Yesterday the pups had a big event. A professional photographer came and took beautiful portraits of each pup. (Nancy is a friend and the photographer who took my head shot for my book. More importantly, Nancy is Edith’s adopter!) Nancy set up a little studio in my kitchen complete with lights and backdrop and went to work. Shooting animals is a new challenge for her and black dogs are especially difficult. I think they turned out great. See….

Beatrix Potter
Charlotte Bronte


George Elliot
Emily Dickinson
Harper Lee
Harriet Beecher Stowe
Jane Austen


Louisa May Alcott
Virginia Woolf
Eudora Welty
Zora Neale Thurston

If you’d like to support the work OPH is doing helping heartworm positive dogs, like Edith, consider giving to Edith’s Heart, a fundraising effort I began to help offset the cost of treating heartworm, a COMPLETELY PREVENTABLE CONDITION. And please, please, please don’t forget your own pup’s monthly preventatives!

If you’d like to see even more pictures (and videos!) of the pups and some of my other past foster dogs, join the Another Good Dog Facebook group.



13 thoughts on “Puppy Progress”

  1. The photos are precious! Just donated to Edith’s Heart! Thanks for setting this up. I paid $7.20 to Razoo? Wasn’t sure if this was a service fee. I donated through PayPal.

    P.S. Almost done with the book!


  2. I am so enjoying following Edith and her puppies. I can’t wait to see each new update and try to catch up with them on my lunch break at work. It always puts a smile on my face and gets me through the afternoon. (It makes my co-workers wonder what is going on!) I want to thank you Cara, for what you do!!!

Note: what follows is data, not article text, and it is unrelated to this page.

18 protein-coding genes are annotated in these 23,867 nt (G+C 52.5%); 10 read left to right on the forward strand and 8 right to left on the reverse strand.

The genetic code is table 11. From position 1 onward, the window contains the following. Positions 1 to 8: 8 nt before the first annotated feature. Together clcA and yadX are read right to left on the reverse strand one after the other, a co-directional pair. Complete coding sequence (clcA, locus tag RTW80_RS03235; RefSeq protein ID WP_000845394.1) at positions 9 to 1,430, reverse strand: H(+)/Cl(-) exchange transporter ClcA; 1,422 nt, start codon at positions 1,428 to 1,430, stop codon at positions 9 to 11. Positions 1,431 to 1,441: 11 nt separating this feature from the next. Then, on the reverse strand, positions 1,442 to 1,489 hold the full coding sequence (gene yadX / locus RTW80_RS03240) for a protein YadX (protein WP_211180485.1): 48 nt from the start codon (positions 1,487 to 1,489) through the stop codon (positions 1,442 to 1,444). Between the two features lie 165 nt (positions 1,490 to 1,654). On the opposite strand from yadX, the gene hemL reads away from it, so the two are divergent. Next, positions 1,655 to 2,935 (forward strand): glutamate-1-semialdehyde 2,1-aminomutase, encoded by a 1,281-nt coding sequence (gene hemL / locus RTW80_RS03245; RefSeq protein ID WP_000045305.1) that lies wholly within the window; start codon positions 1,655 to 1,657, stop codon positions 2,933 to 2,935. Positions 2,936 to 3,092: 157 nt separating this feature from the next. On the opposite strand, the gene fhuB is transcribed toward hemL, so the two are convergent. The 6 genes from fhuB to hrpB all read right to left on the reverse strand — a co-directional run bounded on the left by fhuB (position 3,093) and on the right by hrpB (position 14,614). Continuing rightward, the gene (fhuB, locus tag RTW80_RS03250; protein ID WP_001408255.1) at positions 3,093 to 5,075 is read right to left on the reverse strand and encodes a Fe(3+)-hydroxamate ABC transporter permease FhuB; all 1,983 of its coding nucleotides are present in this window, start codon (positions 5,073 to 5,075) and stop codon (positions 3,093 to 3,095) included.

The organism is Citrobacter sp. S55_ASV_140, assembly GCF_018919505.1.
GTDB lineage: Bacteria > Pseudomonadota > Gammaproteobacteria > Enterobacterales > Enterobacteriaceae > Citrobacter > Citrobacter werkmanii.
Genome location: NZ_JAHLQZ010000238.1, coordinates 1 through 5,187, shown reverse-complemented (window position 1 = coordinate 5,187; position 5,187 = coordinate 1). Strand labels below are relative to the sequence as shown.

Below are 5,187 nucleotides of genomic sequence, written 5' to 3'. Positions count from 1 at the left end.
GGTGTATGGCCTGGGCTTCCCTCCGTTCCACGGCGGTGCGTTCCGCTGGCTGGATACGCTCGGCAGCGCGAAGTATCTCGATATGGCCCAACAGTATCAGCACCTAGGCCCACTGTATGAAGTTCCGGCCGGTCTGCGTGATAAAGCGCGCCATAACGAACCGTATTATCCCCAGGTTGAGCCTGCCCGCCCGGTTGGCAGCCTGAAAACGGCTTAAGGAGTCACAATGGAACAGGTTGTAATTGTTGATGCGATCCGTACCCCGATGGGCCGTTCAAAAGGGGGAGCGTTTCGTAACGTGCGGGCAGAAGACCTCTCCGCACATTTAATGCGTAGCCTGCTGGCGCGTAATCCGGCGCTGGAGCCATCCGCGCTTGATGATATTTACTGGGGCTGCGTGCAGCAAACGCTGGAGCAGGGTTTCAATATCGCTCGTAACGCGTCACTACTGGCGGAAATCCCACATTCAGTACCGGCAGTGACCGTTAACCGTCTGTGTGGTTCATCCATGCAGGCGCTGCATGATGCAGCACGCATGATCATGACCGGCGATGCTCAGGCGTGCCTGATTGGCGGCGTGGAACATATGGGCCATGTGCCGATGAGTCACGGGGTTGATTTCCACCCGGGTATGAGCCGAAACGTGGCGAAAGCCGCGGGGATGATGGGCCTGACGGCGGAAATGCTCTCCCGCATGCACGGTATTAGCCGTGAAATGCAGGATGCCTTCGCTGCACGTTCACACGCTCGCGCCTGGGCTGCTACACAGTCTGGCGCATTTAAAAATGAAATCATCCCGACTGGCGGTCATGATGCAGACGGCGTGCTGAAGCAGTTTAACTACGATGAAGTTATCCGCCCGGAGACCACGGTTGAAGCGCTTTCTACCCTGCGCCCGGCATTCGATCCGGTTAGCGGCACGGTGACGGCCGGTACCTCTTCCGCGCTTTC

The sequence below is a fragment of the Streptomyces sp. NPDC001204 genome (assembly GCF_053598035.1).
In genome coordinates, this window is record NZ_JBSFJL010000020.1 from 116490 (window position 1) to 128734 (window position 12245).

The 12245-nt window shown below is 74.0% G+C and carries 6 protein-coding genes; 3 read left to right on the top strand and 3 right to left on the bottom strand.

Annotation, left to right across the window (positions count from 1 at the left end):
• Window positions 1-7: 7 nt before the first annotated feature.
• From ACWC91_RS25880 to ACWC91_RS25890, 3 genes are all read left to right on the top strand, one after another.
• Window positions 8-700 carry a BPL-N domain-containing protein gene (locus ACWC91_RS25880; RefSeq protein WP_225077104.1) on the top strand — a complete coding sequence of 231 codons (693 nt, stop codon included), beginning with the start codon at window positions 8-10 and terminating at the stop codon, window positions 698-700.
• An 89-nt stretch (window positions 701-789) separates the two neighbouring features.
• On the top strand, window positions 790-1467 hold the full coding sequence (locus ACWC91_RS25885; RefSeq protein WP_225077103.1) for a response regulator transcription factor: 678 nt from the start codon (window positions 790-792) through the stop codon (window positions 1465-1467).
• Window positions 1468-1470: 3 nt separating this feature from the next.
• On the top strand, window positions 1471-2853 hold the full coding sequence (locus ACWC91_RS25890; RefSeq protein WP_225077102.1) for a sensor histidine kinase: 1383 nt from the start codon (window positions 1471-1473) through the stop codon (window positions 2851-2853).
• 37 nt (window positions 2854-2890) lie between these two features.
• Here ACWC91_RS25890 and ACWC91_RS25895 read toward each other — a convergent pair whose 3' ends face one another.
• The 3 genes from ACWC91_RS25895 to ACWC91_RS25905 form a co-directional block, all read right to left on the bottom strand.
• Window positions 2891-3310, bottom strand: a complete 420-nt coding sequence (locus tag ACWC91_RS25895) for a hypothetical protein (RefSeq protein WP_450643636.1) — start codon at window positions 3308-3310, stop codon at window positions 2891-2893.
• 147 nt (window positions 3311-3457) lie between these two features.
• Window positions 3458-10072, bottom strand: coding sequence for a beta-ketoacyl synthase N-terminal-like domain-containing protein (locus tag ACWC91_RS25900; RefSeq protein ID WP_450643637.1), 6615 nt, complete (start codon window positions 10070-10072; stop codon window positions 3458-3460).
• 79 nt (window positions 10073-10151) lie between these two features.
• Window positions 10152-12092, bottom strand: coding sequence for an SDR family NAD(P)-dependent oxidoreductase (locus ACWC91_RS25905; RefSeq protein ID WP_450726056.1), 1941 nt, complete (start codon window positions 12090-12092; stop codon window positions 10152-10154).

3. Which puppy is the runt and which one is the biggest piggy? It’s hard to tell when they’re not next to eachother. The photos are beautiful. I esp. loved the way the pups’s eyes sparkled!
    Has momma of the year,Edith, gained any weight since you’ve been giving her the multiple small meals a day? It’s probably a good week if she’s just broke even and didn’t lose any weight to those demanding youngsters? Is there something special you feed her or add to her diet like extra protein, etc?
    Your are doing such a wonderful job as the surrogate mommy! Thank you so much for sharing all of your experiences with us. It’s been such a delight to experience Edith and her babies lives through your eyes!


    1. There are actually two runts – George Elliot and Eudora Welty (one black and one blond). The biggest pups are Hemingway, Zora, and Beatrix- they trade off the top spot each time I weigh them. Edith has gained a little bit of weight, but she’s still very underweight. I’ve been feeding her dry puppy food mixed with canned adult food (wish I had canned puppy, but it’s rarely donated) plus a few other goodies like raw eggs, whole milk, and coconut oil. She loves treats, so she gets those for dessert after she eats a full bowl of food. Thanks for reading (and commenting- I love comments!) and for cheering for Edith. She really is a special dog.


  4. Hi Michael,I was wondering if you could possible email me, this is something that my pastor approached me about doing and I believe our church has the capability to do this already in place, but I still have a few questions to clear up.Thanks for this great arer!ltcChailie